It began with a small sore on her leg that wouldn’t go away.
Carmen Dupuis didn’t want to go to the doctor. “Like most people,” she grins. After all, her daughter’s wedding was coming up. There was so much to do. She’d wait until after the festivities to take care of her health, and at the top of the list was a hip replacement.
After weeks of trying different home remedies while watching the open wound grow to the size of a quarter, Dupuis knew she needed help. “I didn’t tell anyone – not even my husband. I’d hide it or cover it up. It got really bad, and then another one appeared next to it.”
Despite her health issues, Dupuis continued to work 8-hour days as a checkout clerk. “You just push through it, because everything is more important than your pain.” She made it through the wedding, but only just. “I felt like my body just broke. That was it. I couldn’t walk anymore.”
Dupuis returned to KVH Orthopedics to see Dr. Bos, the surgeon who had previously replaced her knee. X-rays proved what she already suspected: “My hip was bone-on-bone.” She needed surgery.
So Dupuis took a deep breath and shared her secret, right there in the clinic exam room. It was the first time she’d shown her wounds to anyone.
Bos referred her to the new wound care service at KVH. “You’re going to see them, and we’re going to get this taken care of.” Dupuis felt the timing was providential.
Soon, she was being examined by KVH Wound Care provider Mary Nouwens. “She took off the wrap and talked to me. She was comfortable and sweet,” says Dupuis. “I got my first dressing and the team planned out their line of attack to make this wound heal.”
Over the next month, Dupuis returned to Wound Care twice a week for continued treatments. “Every time I’d go in, the wound was smaller. It was so exciting.”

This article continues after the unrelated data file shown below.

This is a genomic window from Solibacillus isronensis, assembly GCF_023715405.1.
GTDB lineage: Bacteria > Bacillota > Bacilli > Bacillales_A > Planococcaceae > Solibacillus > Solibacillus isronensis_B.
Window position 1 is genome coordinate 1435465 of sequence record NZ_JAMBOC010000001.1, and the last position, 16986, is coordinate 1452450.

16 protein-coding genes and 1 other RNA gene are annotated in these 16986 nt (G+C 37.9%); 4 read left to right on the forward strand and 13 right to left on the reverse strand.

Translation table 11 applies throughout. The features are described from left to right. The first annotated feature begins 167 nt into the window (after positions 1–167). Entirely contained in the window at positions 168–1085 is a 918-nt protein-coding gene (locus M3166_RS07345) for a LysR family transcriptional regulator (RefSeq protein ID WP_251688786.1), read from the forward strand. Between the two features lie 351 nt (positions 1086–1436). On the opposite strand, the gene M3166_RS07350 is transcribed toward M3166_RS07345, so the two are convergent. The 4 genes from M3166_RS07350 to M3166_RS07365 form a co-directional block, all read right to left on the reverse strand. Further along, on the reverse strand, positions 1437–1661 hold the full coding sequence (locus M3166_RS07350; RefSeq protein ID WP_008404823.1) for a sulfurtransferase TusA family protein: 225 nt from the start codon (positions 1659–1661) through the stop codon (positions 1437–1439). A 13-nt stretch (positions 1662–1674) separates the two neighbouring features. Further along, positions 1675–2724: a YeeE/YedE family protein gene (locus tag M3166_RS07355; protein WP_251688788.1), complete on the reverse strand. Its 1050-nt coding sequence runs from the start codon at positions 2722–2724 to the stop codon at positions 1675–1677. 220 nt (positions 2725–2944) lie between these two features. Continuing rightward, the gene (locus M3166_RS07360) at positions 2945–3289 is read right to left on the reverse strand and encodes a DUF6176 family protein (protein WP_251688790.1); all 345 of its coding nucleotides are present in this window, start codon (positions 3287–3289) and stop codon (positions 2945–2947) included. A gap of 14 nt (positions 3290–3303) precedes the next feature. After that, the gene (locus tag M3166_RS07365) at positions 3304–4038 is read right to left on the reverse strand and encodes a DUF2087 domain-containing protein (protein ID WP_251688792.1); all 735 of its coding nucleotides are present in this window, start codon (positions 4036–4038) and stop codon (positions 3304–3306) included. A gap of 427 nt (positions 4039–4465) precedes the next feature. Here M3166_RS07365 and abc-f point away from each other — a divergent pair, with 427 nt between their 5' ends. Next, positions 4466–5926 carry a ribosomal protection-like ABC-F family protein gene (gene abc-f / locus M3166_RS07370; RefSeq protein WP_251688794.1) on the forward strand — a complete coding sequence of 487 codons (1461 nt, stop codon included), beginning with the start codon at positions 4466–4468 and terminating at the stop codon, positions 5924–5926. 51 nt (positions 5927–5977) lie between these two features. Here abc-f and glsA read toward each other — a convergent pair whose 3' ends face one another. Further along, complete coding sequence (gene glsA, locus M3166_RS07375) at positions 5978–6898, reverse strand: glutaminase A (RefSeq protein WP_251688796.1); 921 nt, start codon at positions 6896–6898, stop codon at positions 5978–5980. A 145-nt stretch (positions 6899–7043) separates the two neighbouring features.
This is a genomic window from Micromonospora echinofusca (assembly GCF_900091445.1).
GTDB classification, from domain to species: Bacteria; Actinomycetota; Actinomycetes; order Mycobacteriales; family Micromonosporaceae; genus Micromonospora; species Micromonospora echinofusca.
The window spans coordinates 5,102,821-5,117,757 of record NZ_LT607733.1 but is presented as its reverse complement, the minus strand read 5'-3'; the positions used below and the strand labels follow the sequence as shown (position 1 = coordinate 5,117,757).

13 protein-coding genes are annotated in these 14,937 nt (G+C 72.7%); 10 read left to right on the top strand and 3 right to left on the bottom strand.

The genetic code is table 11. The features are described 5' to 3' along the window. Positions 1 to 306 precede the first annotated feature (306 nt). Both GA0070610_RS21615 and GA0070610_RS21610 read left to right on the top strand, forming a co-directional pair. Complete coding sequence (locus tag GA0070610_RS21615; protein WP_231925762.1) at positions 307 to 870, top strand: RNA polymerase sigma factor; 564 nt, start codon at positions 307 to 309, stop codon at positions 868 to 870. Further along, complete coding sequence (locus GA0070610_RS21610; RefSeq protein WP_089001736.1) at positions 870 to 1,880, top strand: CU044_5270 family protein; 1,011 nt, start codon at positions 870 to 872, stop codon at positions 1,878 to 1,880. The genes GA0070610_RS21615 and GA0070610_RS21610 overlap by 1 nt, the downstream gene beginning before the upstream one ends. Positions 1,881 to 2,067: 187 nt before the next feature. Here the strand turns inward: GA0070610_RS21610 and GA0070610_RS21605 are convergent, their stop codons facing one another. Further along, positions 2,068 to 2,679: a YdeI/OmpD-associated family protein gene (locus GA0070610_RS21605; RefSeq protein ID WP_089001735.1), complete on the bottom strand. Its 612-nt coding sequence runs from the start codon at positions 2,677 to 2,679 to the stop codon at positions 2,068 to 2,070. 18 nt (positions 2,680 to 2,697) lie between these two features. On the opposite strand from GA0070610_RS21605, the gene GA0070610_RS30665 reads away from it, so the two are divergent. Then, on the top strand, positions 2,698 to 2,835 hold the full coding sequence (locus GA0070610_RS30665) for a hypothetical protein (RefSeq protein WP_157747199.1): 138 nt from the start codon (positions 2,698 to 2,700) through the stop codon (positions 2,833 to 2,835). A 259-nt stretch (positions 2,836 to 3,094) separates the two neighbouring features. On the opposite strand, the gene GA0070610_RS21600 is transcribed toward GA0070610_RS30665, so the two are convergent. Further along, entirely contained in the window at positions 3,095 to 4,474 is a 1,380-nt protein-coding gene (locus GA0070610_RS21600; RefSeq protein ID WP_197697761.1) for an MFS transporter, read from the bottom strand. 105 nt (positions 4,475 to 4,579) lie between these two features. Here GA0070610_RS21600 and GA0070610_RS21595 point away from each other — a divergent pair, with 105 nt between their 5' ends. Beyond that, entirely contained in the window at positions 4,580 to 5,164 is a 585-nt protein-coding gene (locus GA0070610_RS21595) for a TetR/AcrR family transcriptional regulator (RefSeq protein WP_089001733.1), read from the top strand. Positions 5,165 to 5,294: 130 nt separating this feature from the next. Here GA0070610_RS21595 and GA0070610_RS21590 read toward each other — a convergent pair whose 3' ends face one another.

Adding to that excitement was a sense of camaraderie between the care team and their grateful patient. “It felt like I was just going to visit friends each time I went,” says Dupuis. “They made me comfortable, and they’d always tell me what they were doing.”
Concerned for her patient’s probable underlying condition, Nouwens referred Dupuis to a vascular surgeon, who later diagnosed her with bulging veins. During Dupuis’ final wound care visits, Nouwens brought in KVH Occupational Therapist Kat Newton, who fitted her patient with compression hose and wraps – tools Dupuis would need when she returned to work and to long days on her feet.
“I’m 57. I’m not going to change my occupation,” says Dupuis, a dedicated Safeway employee who after 20 years still loves where she works and what she does.
Privately, Dupuis couldn’t help feeling she was to blame for her condition. That somehow she caused this to happen by not taking care of herself. So when she learned the wound care team members also wore compression stockings daily, she felt immense relief. “I realized this wasn’t my fault,” says Dupuis.
These days, Dupuis is back at work and enjoying the camaraderie she has with colleagues and customers. She’s rediscovering the forgotten joys of daily life, like chasing her granddaughter, and caring for the family’s horses. “There I was, feeding them carrots,” she says, “when I suddenly realized I couldn’t remember the last time I’d walked the uneven ground out to the pasture. I was so afraid of falling, I’d just watch from my back deck and leave it at that.”
With her husband and two married daughters living in this community she’s grown to love, Dupuis has no plans to leave. And her experiences with local healthcare have validated that decision as she enters 2019 without the debilitating pain she’d known for so long. “It’s like a cloud has been lifted off my head and I can see things, really see things, for the first time in a long time. It’s a new beginning.”